It was one of those days. One of those busy barren days of motherhood. Busy with four small children. Barren because of my attitude.
While standing at the kitchen sink, hurrying and huffing through a pile of dirty dishes, Tyler, three-years-old, pulls at my pant leg. I sigh and look down on his curly brown head. Cornflower blue eyes look back in what can only be described as cherubic joy.
“Say, la, ‘Ummy,” he pulls my pants again, like a bell pull, calling a servant, “‘Ummy, say, la.”
“La.” A smile forms as I repeat the seemingly insignificant word. “Now go find sissy,” I grab the next bunch of dishes, “Mommy has work to do.”
As he toddles off I swallow, releasing tension in my jaw.
I’m wiping the last counter clean, when Sherry, my eldest, walks in carrying her usual burden, Tyler. She’s mirroring the exasperation I’ve come to embrace as normal. A sting of guilt shoots through my heart.
“Mom,” she sighs heavily placing Tyler on the floor, “he keeps bugging me to say ‘la’. Her dark brown eyes are dull with the weight of responsibility “I’m trying to do my school work.”
Homeschooling this year was proving difficult. Sherry’s work has become more complex, demanding actual effort.
“I’m sorry honey,” I kneel down and pull Tyler to me. “Go. Do your school work.”
“Erry! Erry!” Tyler squirms out of my arms, chasing his sister down the hall. “Say, la! Say, la!”
Sherry turns, clenched fists at her side, “LA!”
Tyler claps his chubby hands as Sherry storms to her room.
Danny and Faye, seven and five respectively, emerge from the family room.
“Mommy, can we do science now?” Danny’s eyes flash with excitement, “You promised we could make a volcano today!”
“Please, Mommy,” Faye adds.
I glance back at the clean kitchen. Sighing, yet again, I close my eyes. I’m trying to conjure up a suitable alternative. When I open my eyes the neon stove clock catches my attention. Ten fifty-eight. We’re supposed to have Bible Time at ten thirty.
“Right after Bible, Time.”
As I steer the children to the family room, I knock at Sherry’s door on the way by. She reluctantly joins us.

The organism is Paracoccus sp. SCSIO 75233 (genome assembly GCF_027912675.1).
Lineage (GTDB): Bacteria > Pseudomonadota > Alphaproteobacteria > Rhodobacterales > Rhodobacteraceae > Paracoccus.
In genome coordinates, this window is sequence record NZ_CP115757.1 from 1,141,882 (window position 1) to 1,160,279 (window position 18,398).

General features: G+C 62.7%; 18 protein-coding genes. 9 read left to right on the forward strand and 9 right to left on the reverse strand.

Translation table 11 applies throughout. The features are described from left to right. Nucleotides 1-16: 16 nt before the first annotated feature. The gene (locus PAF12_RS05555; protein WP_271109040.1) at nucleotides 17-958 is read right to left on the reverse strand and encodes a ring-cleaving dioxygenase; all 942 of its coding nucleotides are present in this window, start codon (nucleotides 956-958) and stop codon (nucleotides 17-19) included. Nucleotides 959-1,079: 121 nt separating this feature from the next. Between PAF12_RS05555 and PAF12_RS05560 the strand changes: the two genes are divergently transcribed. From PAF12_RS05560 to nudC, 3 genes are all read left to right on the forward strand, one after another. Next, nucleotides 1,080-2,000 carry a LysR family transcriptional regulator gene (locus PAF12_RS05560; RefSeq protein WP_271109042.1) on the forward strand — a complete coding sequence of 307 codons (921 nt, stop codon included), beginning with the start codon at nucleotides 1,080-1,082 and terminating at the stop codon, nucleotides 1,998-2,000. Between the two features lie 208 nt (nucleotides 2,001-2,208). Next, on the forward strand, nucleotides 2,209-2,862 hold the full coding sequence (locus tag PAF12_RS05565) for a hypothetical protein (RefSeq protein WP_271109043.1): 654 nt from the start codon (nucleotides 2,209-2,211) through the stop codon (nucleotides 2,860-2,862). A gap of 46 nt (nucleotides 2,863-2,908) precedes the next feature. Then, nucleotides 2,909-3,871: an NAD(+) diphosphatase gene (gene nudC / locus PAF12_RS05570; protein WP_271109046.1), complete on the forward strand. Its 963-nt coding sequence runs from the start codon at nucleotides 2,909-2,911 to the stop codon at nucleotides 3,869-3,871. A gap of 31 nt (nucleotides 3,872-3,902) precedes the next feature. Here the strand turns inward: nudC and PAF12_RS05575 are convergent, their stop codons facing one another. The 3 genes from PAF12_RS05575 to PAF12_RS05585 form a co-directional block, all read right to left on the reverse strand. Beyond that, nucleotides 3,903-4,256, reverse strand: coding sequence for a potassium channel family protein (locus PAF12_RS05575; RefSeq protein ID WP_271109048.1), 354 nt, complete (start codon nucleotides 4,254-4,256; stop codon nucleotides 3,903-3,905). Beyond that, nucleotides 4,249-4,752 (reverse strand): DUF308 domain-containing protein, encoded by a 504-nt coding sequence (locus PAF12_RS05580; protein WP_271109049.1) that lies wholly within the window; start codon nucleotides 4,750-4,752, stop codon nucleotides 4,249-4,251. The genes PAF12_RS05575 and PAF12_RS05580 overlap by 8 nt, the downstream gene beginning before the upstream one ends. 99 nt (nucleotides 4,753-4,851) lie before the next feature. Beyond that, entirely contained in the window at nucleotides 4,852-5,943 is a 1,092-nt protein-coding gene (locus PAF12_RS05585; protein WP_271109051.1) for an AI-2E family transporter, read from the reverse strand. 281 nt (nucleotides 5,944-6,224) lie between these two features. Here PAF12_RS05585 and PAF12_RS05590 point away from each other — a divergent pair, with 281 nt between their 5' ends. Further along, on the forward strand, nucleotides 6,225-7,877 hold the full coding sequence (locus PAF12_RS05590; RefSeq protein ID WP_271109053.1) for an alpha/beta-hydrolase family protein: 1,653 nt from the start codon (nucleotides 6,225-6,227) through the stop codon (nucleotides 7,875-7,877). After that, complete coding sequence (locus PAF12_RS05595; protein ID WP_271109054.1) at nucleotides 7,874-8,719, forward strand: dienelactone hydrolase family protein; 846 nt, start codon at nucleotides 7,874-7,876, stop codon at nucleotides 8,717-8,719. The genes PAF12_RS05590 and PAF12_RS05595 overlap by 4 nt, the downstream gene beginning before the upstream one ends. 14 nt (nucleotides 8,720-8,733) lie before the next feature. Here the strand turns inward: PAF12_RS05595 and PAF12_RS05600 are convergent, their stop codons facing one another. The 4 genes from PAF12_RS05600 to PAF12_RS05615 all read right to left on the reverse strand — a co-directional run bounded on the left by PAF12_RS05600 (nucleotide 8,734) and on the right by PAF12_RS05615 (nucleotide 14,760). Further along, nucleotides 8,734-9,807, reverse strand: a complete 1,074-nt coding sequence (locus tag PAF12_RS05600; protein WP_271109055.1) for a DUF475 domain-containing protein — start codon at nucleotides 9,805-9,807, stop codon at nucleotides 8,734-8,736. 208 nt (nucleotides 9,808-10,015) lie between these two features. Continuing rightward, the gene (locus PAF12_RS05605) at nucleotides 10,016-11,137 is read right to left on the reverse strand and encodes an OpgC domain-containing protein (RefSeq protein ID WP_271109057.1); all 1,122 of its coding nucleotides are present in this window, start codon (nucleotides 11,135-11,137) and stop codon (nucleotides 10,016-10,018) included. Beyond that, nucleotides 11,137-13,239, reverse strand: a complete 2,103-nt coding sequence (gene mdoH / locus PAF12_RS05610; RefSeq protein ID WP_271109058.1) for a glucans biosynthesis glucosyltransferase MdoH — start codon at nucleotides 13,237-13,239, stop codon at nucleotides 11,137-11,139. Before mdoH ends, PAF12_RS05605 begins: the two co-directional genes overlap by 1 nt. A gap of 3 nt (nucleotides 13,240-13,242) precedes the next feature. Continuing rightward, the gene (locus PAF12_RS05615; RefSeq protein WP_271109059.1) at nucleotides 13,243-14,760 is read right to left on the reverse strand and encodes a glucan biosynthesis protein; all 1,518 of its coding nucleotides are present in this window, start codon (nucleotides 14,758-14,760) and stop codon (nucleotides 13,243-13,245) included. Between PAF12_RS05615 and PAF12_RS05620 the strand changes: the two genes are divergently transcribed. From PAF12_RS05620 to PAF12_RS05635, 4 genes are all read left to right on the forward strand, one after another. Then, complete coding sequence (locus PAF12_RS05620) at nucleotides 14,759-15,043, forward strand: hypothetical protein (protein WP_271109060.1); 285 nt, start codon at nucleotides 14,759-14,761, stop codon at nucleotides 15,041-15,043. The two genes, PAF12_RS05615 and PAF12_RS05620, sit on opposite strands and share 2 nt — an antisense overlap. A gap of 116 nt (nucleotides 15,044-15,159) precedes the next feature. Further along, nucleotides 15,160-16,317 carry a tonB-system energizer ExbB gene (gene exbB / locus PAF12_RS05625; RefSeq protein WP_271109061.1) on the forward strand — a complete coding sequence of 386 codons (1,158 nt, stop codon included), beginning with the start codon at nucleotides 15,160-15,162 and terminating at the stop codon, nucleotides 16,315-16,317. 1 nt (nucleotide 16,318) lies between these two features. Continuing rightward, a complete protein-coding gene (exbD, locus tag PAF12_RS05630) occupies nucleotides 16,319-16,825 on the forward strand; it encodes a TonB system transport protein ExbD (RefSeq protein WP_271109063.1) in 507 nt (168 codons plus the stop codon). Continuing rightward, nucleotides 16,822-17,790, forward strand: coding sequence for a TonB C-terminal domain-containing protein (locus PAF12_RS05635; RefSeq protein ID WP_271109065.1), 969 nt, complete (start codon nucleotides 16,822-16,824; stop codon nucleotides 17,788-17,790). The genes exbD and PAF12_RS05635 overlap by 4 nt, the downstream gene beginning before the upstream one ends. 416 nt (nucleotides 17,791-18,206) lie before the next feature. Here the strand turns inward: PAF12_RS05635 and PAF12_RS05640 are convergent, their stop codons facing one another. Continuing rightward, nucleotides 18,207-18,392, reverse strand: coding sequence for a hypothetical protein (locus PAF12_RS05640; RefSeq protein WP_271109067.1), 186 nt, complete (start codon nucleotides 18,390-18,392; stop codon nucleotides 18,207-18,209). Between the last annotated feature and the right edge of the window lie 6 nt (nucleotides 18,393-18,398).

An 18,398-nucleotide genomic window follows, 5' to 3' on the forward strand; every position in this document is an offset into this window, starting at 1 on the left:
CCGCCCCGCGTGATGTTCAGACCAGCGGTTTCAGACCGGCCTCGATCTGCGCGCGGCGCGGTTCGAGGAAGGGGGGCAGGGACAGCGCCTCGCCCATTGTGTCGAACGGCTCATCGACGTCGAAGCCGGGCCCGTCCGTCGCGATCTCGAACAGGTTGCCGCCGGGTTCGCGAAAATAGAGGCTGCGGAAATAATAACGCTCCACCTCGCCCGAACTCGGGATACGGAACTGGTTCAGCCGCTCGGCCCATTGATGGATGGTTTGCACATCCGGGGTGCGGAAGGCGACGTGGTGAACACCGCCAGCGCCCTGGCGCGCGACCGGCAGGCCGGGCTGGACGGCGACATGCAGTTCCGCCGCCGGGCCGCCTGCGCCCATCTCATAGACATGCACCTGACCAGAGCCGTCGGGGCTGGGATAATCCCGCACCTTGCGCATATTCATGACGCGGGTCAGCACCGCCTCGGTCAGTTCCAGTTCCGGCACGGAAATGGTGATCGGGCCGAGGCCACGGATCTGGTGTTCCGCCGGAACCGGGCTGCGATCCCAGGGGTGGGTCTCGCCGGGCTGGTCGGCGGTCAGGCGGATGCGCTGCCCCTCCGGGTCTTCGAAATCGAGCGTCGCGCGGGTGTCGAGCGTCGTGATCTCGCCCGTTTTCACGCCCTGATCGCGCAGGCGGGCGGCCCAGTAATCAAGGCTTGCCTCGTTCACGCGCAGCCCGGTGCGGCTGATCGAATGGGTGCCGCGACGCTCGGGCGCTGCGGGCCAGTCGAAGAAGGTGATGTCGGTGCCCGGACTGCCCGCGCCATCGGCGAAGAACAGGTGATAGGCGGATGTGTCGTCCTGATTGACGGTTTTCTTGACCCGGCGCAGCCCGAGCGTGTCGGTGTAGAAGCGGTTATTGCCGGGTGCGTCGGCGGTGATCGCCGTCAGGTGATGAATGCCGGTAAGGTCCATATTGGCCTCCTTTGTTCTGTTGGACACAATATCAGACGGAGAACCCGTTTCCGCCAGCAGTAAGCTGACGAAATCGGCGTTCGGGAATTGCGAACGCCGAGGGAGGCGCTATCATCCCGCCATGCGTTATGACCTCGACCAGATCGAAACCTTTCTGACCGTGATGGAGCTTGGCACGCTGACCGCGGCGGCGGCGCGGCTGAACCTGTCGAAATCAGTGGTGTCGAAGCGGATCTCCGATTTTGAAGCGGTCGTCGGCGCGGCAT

Danny grabs the bible first, causing a fight.
“Mom!” Sherry yells, “it’s my turn!”
“No,” Danny is sitting on the big book, protecting it, “It’s my turn!”
They both look to me. I’ve just jumped from housemaid to judge in less than twenty minutes. Where’s the wisdom of Solomon when I need it?
Another sigh escapes my lips. I take the bible from under Danny.
“Faye and I will read today. Danny, you can read tomorrow.”
Faye crawls on my lap. Tyler is playing with Duplo on the floor. Danny and Sherry sit with arms crossed, pouting on the couch. After I check the reading plan we’re fitfully following, I open to Psalm sixty-eight and point to verse nineteen. Faye begins to sound out the words.
“Bless...ed be the...Lord...who...da...da...dally,” she looks up at me for help.
Judge hat off, teacher cap on. “Daily.” I smile to encourage her.
Faye returns to the letters on the page, “Daily bears...our...bur...bur...den.”
Tyler is now at my side studying Faye as she reads.
“Bears live in a den,” he announces.
I tousle his hair, “That’s right, Ty.”
Who knows where he gets all the facts tucked in his little head?
“Carry on, Faye.”
“The God who is our...sal...va...tion.”
Stopping, she asks, “What’s the funny word here on the side?”
Looking down I see Selah.
“Selah. It’s the Hebrew word for a rest in the music. David wants everyone to hear what’s just been said. So he’s instructing the musicians to stop, or to rest, from the music. Selah.”
I look around the room taking the time to really see. To really hear.
God’s promised to daily bear my burden, to never give me more than I can handle, and that if I ask for wisdom He’ll give it to me.
I smile at each child individually, connecting eye to eye and heart to heart. When I turn to Tyler he squeals, “Say, la, ev-a-buddy!”
‘La’s’ break out as we tumble to the ground in a tickling, laughing, dog pile.
Psalm 68:19, NASB, “Blessed be Lord, who daily bears our burden, the God who is our salvation. Selah.”
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